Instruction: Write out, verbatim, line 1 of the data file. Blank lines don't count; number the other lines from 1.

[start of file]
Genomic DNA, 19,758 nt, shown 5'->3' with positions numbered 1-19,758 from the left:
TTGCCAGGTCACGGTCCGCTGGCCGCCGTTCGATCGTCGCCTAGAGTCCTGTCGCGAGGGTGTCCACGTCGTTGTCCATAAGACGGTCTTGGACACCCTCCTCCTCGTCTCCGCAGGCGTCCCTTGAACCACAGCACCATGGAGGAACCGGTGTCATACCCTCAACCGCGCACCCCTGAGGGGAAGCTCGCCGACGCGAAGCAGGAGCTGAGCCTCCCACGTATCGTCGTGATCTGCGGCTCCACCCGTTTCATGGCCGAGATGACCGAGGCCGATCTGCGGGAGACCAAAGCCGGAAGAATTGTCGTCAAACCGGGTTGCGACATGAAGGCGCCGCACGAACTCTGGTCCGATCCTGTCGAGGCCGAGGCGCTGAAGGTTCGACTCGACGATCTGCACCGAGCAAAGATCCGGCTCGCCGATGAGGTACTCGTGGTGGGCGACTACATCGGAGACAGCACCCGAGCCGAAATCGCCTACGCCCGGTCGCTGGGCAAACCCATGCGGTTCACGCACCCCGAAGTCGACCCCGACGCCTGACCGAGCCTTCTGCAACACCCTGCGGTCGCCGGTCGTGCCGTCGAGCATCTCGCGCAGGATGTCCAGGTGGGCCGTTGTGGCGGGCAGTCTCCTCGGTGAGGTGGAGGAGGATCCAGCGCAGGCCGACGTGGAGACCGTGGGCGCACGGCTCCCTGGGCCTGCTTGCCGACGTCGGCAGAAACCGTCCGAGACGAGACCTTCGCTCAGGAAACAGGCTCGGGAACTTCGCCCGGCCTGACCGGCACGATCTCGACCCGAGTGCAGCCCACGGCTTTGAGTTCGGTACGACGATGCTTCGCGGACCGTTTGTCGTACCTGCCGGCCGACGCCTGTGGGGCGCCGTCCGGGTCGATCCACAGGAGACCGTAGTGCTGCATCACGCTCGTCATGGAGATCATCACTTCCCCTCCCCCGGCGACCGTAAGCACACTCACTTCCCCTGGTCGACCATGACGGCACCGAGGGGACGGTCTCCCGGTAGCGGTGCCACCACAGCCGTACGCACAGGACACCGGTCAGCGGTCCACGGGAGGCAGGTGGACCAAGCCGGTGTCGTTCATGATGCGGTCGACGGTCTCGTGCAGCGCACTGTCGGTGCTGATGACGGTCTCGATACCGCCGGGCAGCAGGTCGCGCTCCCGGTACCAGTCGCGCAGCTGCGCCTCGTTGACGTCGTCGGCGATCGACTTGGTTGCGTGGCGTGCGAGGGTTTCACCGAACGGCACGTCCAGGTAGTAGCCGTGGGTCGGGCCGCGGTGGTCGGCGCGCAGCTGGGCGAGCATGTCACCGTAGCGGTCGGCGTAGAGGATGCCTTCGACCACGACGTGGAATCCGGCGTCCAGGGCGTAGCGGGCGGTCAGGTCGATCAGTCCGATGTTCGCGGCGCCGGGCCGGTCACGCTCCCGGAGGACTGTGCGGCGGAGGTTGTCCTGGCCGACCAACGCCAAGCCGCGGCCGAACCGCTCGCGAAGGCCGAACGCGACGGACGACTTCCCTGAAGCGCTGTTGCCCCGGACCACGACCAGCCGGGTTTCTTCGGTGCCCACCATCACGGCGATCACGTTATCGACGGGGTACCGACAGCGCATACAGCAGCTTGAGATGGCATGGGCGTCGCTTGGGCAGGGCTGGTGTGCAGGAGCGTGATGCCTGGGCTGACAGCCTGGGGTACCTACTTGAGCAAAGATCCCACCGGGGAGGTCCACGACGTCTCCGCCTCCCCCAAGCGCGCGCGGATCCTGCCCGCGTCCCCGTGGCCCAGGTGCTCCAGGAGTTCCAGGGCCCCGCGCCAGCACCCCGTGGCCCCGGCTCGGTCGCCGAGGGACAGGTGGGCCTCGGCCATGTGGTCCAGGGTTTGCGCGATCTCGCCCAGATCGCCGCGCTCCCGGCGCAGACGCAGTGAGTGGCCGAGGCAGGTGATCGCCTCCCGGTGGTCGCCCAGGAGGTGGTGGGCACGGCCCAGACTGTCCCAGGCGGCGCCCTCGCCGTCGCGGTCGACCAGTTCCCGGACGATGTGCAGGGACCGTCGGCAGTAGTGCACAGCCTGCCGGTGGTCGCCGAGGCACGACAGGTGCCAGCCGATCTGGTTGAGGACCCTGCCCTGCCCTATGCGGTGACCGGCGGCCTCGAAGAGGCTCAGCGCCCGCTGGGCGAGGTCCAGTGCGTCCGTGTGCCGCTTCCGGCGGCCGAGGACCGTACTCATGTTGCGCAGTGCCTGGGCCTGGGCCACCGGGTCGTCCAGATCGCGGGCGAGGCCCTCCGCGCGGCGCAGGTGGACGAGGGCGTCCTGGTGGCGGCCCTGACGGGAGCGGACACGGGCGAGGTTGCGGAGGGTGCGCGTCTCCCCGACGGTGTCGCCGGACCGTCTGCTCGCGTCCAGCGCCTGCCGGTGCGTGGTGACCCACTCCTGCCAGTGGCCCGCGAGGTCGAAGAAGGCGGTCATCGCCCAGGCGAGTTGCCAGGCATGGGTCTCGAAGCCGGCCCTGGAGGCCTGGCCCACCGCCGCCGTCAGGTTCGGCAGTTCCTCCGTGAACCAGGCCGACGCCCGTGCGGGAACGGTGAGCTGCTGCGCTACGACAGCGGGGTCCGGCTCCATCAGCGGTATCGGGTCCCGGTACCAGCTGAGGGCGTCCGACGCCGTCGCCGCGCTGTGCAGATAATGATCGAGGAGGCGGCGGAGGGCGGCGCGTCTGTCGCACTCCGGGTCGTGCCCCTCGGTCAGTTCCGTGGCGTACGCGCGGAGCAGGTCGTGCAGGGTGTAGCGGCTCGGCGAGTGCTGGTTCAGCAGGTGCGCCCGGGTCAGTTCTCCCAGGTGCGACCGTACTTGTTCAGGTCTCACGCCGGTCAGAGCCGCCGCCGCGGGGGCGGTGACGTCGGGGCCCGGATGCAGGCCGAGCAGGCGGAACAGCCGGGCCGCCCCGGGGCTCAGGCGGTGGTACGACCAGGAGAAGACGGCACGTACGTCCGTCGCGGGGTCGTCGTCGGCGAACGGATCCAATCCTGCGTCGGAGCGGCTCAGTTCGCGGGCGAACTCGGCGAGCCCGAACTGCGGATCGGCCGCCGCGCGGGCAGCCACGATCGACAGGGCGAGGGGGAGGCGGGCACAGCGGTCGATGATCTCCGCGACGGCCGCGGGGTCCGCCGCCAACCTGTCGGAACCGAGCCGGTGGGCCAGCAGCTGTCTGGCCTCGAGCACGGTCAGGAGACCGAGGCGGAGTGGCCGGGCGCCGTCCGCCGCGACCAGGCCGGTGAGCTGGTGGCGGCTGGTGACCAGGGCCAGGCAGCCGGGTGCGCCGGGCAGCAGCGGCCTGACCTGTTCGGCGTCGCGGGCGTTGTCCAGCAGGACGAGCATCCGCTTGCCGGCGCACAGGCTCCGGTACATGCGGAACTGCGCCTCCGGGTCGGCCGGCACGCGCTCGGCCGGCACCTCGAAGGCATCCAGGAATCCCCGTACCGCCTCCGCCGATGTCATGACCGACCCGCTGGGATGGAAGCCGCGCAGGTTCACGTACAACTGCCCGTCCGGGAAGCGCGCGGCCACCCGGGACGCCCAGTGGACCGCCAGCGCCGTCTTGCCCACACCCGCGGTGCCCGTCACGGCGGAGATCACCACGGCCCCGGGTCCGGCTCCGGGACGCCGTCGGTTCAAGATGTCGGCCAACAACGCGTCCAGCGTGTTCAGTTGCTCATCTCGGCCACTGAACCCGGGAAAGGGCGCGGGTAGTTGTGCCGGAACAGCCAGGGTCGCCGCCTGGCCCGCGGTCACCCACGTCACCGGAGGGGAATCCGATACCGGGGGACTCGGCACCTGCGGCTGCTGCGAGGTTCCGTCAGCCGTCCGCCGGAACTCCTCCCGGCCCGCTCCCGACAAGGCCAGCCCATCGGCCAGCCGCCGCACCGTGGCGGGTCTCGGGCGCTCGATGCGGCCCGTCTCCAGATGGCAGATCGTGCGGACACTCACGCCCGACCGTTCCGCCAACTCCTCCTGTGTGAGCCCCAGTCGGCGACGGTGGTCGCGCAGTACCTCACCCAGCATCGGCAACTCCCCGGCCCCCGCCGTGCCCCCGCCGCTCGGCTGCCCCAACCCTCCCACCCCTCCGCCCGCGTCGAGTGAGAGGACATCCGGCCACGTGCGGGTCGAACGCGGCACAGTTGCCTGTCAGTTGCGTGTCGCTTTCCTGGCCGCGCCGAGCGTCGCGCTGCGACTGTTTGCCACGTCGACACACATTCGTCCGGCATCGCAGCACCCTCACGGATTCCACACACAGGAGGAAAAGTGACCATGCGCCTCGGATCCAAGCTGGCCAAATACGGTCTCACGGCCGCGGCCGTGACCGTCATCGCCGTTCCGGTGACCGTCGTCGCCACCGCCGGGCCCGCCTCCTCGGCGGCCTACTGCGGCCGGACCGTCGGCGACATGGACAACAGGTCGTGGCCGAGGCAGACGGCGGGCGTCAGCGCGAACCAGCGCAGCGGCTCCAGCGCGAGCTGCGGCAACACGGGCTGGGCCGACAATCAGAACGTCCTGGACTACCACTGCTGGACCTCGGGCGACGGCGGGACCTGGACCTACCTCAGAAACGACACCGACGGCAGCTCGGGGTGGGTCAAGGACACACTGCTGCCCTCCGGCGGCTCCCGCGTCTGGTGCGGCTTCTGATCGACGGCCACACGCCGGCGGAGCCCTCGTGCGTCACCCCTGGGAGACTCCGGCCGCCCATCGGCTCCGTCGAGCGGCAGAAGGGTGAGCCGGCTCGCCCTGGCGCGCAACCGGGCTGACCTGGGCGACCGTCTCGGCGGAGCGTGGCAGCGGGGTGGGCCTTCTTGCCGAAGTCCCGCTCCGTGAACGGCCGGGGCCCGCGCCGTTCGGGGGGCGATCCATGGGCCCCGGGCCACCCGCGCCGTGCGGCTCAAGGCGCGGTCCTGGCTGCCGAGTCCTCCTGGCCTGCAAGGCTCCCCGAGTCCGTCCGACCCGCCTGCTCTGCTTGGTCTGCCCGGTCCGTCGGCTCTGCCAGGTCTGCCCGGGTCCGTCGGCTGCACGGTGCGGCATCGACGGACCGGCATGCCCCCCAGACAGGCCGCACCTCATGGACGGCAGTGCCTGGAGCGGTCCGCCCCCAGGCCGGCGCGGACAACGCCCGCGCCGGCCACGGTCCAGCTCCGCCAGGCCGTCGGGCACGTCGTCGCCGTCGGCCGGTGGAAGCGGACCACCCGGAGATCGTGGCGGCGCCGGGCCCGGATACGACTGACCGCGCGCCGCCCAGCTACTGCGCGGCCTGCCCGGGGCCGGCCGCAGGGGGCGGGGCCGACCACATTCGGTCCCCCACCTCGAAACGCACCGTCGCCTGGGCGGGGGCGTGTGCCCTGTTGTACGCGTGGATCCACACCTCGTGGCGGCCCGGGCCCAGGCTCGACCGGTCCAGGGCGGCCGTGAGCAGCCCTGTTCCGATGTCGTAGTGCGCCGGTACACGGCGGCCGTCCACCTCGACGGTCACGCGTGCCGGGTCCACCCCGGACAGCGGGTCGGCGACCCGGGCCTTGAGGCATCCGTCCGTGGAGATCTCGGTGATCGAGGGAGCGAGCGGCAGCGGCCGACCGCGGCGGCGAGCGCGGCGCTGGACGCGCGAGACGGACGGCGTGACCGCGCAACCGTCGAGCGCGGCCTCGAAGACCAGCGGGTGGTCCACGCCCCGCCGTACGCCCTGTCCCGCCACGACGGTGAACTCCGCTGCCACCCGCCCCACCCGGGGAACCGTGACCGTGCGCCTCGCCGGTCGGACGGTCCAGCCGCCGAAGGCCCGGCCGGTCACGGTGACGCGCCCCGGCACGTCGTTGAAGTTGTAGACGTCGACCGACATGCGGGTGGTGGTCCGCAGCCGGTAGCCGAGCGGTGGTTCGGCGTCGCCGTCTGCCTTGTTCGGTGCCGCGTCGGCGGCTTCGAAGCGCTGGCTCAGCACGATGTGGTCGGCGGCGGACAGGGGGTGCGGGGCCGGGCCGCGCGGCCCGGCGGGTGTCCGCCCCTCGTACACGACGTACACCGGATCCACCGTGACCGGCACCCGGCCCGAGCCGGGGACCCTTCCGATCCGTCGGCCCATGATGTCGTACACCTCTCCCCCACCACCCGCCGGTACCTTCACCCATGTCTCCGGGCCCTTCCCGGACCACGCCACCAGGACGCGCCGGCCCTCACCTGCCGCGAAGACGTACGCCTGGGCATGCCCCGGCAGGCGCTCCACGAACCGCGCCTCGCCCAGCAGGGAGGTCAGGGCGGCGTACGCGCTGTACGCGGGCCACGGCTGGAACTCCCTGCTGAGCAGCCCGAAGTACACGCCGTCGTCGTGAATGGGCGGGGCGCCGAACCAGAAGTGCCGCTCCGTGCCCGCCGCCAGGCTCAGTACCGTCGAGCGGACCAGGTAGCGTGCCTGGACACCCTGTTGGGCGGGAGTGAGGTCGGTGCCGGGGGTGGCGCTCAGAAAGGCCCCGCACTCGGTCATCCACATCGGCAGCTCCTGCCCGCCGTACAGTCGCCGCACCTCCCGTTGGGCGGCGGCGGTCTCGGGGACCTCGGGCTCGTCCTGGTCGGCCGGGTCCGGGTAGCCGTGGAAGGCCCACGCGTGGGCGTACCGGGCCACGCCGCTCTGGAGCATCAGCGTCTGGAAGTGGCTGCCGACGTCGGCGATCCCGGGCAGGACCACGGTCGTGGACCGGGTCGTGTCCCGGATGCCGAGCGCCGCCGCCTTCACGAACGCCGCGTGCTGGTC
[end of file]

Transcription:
Genomic DNA, 19,758 nt, shown 5'->3' with positions numbered 1-19,758 from the left: